Cutting Your Own Bait?
Professional Preparation and Care of Cut-Bait
for use on the Great Lakes, or the Pacific Ocean
Home Salmon Busters™ Great Lakes Info Tips and Trix Capt. John's Log

Tools needed include a very sharp fillet knife, at a pair of scissors and a cutting board.  Products needed to complete the process is gallon sized Zip Lock bags, pickling, or Kosher salt and a box of 20 Mule Team Borax brand laundry freshener.  I've also seen the Borax named as a launder booster too.  Just remember you're not looking for any laundry detergent, if it doesn't look like the box in the photo #6, it's not the right stuff.

Please pay extra close attention to each step, because you'll 
reap huge rewards paid in full coolers and limit catches.

All photos on this page are thumbnails

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1. Sizes of Herring

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2. Green Label

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3. Opening the pack

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4. Breaking the seal

It's often been said, "the definition of luck is when opportunity meets
If you're anything like me, spending a few additional minutes to insure success is a must do.  Cutting you're own bait is both cheaper and from what I seen, far superior to the commercially prepared strips in a tub deal.  It only takes about 15 to 20 minutes (not counting the thaw time) to slice-up and brine 24 useable chunks of fish meat!

Photo 1.  Represents the different sizes of herring, Red Label (5" to 6") is the smallest I seen.  There's a size smaller called Orange Label and those herring are 4 to 5 inches.  Green Label (used in this demonstration) is 6 to 7 inch herring.  The next size up is Blue Label which is 7 to 8 inches.  Purple Label is the jumbo herring measuring 8 to 9 inches. 

Photo 2.  Is the size I prefer, or the Green Label which refers to the size of the herring, 6 to 7 inches.  Green Label retails for about 7 bucks at most retail outlets. If you  closely examine photo 2, you'll see the herring oil showing up as white lines on the bait fish.  Care must be taken as not to lose this magical ingredient, so do not wash this stuff off!

Photo 3. Shows the cutting of the package in preparation of thawing.  This an absolute must do!  Please, at all costs, remember to break the vacuum seal before thawing!

Photo 4.  Correct thawing begins by completely opening the entire package.  Failure to thaw correctly can cause the herring to dehydrate, as the juice is pulled from them.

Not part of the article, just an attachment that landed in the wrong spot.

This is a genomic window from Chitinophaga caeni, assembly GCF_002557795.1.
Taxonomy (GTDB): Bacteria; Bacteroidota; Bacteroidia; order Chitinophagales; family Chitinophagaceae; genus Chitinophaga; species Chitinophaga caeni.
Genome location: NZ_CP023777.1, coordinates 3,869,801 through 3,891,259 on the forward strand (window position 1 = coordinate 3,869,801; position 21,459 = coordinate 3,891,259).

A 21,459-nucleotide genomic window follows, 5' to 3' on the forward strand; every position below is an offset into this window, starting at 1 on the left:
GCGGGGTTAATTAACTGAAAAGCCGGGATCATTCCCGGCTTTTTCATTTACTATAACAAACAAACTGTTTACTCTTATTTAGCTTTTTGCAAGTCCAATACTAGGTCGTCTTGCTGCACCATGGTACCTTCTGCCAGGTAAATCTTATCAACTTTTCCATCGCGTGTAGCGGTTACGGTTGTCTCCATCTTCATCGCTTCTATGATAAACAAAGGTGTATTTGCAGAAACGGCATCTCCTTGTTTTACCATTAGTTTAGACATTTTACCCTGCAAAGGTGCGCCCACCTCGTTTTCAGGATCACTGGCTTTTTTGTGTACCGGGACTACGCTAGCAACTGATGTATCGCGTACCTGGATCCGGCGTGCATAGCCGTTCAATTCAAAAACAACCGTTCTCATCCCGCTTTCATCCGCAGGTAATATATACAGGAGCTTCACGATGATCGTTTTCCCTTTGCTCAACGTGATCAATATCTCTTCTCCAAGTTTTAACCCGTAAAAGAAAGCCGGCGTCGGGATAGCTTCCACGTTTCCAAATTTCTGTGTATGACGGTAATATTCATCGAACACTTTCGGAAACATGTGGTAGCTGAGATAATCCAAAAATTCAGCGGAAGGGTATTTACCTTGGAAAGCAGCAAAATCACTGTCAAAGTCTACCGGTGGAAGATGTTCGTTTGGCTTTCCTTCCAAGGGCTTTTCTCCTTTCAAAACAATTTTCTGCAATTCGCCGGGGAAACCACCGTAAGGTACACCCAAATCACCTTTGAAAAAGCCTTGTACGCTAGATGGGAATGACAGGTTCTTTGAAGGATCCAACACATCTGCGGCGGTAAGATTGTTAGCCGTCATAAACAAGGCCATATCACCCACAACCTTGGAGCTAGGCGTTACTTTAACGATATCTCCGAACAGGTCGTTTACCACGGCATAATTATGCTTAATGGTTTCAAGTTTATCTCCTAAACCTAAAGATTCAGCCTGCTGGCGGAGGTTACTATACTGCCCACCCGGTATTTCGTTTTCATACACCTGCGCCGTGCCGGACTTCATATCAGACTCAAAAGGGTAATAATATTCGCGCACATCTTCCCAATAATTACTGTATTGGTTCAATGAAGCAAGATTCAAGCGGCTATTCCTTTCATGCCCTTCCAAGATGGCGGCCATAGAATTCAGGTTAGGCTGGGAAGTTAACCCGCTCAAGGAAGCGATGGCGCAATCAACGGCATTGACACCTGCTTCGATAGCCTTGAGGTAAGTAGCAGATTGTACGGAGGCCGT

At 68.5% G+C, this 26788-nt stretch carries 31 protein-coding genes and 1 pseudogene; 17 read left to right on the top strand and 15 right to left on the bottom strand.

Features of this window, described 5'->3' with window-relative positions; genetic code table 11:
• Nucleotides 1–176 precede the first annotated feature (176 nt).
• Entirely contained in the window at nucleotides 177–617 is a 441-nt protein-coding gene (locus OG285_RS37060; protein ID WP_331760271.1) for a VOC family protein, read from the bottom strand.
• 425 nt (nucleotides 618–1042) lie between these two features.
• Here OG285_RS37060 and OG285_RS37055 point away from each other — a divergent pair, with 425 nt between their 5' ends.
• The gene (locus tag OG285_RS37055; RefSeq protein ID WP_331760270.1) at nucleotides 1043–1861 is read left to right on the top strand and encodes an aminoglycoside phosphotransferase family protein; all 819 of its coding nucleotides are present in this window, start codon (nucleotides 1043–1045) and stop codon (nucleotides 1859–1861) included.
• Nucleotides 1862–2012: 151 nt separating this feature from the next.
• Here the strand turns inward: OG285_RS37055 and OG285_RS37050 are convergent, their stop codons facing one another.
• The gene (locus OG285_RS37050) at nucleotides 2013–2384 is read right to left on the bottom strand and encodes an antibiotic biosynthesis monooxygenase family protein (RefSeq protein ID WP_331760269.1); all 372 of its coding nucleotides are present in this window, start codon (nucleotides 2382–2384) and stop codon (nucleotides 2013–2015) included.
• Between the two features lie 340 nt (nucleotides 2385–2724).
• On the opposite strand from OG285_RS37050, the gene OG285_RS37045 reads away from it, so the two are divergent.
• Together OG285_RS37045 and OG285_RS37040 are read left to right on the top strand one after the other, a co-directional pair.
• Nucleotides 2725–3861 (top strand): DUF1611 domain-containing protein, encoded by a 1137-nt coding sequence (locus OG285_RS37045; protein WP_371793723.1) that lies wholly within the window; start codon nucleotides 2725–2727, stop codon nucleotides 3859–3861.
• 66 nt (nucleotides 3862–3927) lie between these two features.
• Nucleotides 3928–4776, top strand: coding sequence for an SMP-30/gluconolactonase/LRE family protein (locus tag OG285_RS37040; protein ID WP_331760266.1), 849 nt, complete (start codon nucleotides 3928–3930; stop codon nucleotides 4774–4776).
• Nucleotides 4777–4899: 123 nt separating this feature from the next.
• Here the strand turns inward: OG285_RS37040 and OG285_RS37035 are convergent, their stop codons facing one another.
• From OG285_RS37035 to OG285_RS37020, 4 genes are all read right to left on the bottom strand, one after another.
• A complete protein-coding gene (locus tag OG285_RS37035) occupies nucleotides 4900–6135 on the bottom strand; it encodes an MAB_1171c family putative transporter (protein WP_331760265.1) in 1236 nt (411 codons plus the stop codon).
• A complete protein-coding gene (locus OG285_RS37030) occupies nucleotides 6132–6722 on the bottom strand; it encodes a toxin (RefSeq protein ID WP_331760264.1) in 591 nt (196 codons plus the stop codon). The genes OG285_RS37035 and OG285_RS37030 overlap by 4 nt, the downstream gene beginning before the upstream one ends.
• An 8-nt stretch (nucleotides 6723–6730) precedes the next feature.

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5.Thawing bait
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6. Borax
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7. Setting the scales
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8. Putting in the bag

Photo 5. 
This it the simple deal of letting the bait thaw for about an 1/2 hour.  I don't let it set out too long as not to dry the tail fins out, which will become a huge asset in my book.  Please take note of the faint white lines on the bait, that's the still frozen herring oil.

Photo 6.  
Sprinkle the herring liberally with a goodly handful of 20 Mule Team Borax which helps set the scales.  The scales is where the color, or shine is held.  You don't want to lose any more scales then necessary.

Photo 7. 
After the bait is covered with 20 Mule Team Borax, a matching handful of Kosher, or pickling salt is added.  This is not rocket science, so handfuls work for me.  If you feel it's a necessity to measure the ingredients it's a 1/2 cup of Borax and a 1/2 of the Kosher salt.

Photo 8. 
Then I put the whole deal in a gallon Zip-Lock bag.  Use only the high quality Zip-Locks, the extra pennies is worth then worth it. 

5/26/09 Update:   I no longer use a zip lock and found a pickle jar offers better protection.  With less chance of leakage.  This article was first penned in 2004 and need to update the storage method we're using now.
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9. Brining & thaw
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10. Slicing "B" side
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11."B" side is done
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12. Angle of 1st cut

Photo 9. 
This is the easy part where I add about 16 ounces of water.  Like I said, it's not rocket science.  I let the thawing process continue in the Zip-Lock for about a hour.  Keeping in mind, the scales are also being set even more tightly.

Photo 10. 
Before total thaw has occurred, I start the filleting.  I like the herring to be firm and not 100% thawed.  I think this helps in making a better fillet in the long run. I've done it when the herring are thawed too, but personal preference is slightly frozen.

Photo 11. 
This is the kinda tricky part, because you have to figure out which side your going to leave the tail fins attached to.  I call this the "A" side.  The "A" side perfectly matches the bait head holder then.  What I mean by matching is the fillet is right side up to the bait head and looks to some extent a little more natural.  The "B" side still works, but won't have the tail flipper.

Photo 12. 
This is the angle of the blade, before I turn the knife and slice down thru the herring towards the tail. This angled cut is made directly behind the gills.

Tip:   You must have a sharp knife to accomplish this task.  Remember to use the whole blade, by drawing the blade down and thru the herring, do not to drag the knife.  Use the full length of the blade in a smooth effortless cutting motion.

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